The ICO bounty program era has officially come and gone.
As the initial coin offer market heated in 2016 and ’17, so did the prevalence of the bounty program. Bounty programs offered ICO hobbyists a sweet deal: free token in exchange for project promotion on social media, in blogs, and generally for spreading awareness.
Participants were happy to receive free token, ICO project managers loved the free (organic-ish) marketing, and everybody was happy. Except for the United States Securities and Exchange Commission (SEC).
Now, citing the all-mighty Howey Test, the SEC is pursuing American ICO operators who offer a bounty program.
Curating a group of individuals to promote a project is grassroots marketing, perhaps the most effective and efficient marketing tool there is. This is especially true when it comes to niche subjects with small and motivated audiences, making cryptocurrency a natural fit for such efforts the same way it’s a fit for politics and fashion.
There’s just one key difference: cryptocurrencies and ICO projects involve financial risk. This means, of course, lots of laws and regulatory bodies. There are regulatory landmines everywhere, and I’m honestly not sure how anyone thought bounty programs would be deemed kosher.
The SEC’s Howey Test labels a transaction an investment contract (and, most likely, a security) if “profit comes from the efforts of a promoter or third party,” which almost always occurs when a project is promoted as part of a bounty program, and free token means there’s an implied expectation of profit. These guidelines indicate most bounty-promoted tokens are securities, but very few of these tokens have registered as such.
And the problem doesn’t stop with the SEC and Howey Test. The Federal Trade Commission also cares, along with its counterpart in the United Kingdom, the Office of Fair Trading. Each of those bodies requires promotional blogs and social media posts where compensation is received be labeled as such. I’ve never seen an ICO promotional tweet with “#ad,” let alone a proper disclosure. That’s problematic.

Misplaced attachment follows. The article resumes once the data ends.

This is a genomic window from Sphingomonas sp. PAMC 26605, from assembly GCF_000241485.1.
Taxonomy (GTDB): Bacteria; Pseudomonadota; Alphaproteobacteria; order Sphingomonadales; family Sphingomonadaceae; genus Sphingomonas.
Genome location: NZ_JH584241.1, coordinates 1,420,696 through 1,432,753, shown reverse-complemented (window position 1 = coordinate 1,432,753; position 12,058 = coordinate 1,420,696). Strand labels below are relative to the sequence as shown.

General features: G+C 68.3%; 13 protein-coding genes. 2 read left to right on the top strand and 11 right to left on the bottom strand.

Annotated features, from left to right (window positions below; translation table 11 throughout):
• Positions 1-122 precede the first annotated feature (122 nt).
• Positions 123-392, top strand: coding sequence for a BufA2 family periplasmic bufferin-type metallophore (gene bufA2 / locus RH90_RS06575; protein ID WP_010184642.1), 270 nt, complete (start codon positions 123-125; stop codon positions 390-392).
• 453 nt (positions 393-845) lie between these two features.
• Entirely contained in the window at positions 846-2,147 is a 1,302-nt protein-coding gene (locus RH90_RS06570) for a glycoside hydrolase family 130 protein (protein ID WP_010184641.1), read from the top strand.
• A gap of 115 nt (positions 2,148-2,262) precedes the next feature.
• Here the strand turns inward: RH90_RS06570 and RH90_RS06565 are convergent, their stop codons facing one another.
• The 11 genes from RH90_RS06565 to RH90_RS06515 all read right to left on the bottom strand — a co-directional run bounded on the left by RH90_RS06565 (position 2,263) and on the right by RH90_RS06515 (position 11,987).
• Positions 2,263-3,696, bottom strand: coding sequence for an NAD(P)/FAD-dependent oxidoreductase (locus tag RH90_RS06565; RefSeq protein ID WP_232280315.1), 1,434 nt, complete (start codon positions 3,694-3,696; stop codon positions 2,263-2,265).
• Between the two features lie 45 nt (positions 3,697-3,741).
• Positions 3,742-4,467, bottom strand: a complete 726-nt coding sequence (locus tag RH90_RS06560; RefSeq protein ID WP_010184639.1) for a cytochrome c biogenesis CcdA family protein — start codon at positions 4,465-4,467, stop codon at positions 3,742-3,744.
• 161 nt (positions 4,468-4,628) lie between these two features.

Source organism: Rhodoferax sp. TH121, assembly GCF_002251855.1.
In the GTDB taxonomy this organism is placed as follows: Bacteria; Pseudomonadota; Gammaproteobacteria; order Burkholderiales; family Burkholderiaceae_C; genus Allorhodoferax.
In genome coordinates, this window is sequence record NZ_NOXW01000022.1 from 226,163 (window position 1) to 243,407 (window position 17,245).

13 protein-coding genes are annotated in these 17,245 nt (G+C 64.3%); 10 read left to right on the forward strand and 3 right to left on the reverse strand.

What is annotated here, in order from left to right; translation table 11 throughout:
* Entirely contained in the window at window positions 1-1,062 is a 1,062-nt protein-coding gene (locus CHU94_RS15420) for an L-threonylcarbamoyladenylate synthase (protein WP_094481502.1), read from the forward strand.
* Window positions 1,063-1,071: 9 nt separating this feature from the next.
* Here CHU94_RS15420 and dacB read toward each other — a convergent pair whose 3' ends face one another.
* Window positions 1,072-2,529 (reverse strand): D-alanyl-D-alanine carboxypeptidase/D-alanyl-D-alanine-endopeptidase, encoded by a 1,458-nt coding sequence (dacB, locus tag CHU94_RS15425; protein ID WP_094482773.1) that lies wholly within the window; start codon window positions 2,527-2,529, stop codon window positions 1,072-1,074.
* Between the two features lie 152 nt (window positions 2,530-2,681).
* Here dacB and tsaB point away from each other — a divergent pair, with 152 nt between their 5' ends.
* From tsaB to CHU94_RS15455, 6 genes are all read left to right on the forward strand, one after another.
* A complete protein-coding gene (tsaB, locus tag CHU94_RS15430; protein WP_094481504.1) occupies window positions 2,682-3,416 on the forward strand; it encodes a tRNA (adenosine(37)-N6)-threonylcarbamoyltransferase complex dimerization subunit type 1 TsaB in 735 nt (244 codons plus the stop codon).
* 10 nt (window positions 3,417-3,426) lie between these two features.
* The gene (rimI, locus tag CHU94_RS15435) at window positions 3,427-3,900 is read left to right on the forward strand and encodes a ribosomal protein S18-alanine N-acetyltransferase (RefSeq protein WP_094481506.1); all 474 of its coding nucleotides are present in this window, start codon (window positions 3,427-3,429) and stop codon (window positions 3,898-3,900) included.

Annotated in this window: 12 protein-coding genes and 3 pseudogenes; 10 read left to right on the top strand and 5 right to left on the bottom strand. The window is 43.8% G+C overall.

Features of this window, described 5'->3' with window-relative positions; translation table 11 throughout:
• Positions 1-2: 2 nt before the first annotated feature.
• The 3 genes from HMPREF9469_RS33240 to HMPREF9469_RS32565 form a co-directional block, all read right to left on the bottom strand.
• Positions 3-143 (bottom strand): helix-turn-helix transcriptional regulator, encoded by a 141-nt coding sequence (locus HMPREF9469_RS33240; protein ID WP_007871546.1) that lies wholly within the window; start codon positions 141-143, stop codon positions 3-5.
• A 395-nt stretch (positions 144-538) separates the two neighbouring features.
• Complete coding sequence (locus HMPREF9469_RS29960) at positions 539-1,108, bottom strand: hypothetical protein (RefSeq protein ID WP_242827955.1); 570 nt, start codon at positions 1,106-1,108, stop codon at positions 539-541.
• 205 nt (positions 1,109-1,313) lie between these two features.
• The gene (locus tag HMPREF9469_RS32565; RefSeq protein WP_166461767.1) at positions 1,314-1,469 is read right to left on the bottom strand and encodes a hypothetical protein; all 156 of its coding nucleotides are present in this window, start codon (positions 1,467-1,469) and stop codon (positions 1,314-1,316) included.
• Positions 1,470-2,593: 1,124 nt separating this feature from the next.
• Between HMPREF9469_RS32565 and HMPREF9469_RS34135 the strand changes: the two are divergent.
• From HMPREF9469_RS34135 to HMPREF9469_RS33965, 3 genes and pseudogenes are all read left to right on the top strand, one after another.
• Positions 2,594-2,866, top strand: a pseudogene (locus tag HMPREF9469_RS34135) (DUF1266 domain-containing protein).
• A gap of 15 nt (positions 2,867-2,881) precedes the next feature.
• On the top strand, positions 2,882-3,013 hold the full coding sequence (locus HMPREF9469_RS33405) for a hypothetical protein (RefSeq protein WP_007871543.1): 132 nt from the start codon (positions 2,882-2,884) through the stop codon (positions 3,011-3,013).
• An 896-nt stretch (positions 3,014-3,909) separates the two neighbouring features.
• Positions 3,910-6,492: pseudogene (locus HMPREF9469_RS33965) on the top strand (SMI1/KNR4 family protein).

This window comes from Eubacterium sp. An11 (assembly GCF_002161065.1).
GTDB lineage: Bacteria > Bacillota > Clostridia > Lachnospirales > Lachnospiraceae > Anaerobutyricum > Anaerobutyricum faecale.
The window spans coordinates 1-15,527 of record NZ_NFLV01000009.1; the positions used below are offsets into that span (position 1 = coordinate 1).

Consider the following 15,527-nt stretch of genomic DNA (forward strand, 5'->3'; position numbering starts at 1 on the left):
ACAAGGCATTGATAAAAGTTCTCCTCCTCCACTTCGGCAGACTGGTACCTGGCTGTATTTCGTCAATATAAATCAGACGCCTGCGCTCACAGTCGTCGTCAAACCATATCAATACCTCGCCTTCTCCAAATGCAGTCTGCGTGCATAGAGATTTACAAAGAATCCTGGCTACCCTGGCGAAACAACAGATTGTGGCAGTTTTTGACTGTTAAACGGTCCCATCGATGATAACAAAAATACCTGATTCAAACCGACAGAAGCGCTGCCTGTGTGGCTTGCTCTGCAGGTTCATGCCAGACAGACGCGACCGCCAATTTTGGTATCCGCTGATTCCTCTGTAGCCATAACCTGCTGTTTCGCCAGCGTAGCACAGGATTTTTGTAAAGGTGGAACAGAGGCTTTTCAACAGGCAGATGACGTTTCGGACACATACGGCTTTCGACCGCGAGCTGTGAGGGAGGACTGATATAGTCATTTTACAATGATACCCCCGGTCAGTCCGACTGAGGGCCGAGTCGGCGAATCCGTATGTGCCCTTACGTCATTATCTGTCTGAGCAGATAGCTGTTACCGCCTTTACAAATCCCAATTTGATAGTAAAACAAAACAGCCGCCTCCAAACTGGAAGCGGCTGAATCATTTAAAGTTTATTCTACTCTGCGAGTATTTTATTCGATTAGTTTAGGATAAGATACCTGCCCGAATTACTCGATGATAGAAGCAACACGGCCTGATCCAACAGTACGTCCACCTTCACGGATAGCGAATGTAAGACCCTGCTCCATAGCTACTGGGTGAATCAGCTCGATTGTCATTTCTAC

There are other examples of how bounty programs violate laws and regulations in many countries but I’ll stop there. The fact is many international bodies have not yet acted, but the SEC has begun taking action and that means the bounty era is officially over.
It may not only be bounty programs that are in trouble — while I’m personally only aware of action against bounties, I believe other promotional activities where free token is granted (like airdrops) may tread in similar water.
Whether you’re a participant in such a program or a buyer of token projects that partake in such activities, be careful.
While it may not be popular with decentralization purists, the SEC’s concern and involvement is a good thing for the space. The stakes in cryptocurrency are higher than ever, with skyrocketing market caps and fresh market entrants joining each day by the thousands. It seems obvious the SEC feels an inexperienced crypto buyer could be easily duped by the claims of third parties.
They’re correct. Whether experienced in the space or not, it can be impossible to distill the difference between genuine excitement from the community and a promotional post with no disclosure. The SEC is acting in the best interests of the people.
Still, the underlying point of a bounty program is valid: a healthy token project, especially those on track for success, should have an active community of stakeholders. This is true when we’re talking about bitcoin, benjaCoin, and everything in-between.
You just want that community to be authentic. Not folks in it for some free token.
The unfortunate truth is most ICO projects are early-stage projects that don’t have the community or a live product to develop one around. It’s time to start passing on such projects.
Instead, focus on ICOs with existing customers and partners who are amped about the move to blockchain (and token). They’re hard to find but well worth it.
One such project is RetailCoins, a new project out of the Netherlands. Among other things, their token backs rewards and loyalty programs, enabling the exchange of rewards across multiple businesses.
While this project may have attracted a group of buyers on its own, I am encouraged that they’ve already processed more than 1.2 million transactions, have a few thousand users, and that their (dozens of) existing partners are excited by the move to a token system.
RetailCoins has a strong community before speaking to a single member of the crypto space, and they didn’t have to give away token to incentivize them. Quite the opposite: their existing partners have already purchased nearly $300,000 worth of token as part of a private sale. Sweet.
There are other projects like these — get out there and find ’em. They’re the ones making noise within their respective industry, not in the bounty sub-forum on Bitcointalk.
Andrew J. Chapin is an entrepreneur and writer based in San Francisco, California. His book, Art of the Initial Coin Offering, is available on Amazon today. He is a co-founder at benjaCoin and advisor to several ICO projects, including RetailCoins. #disclosure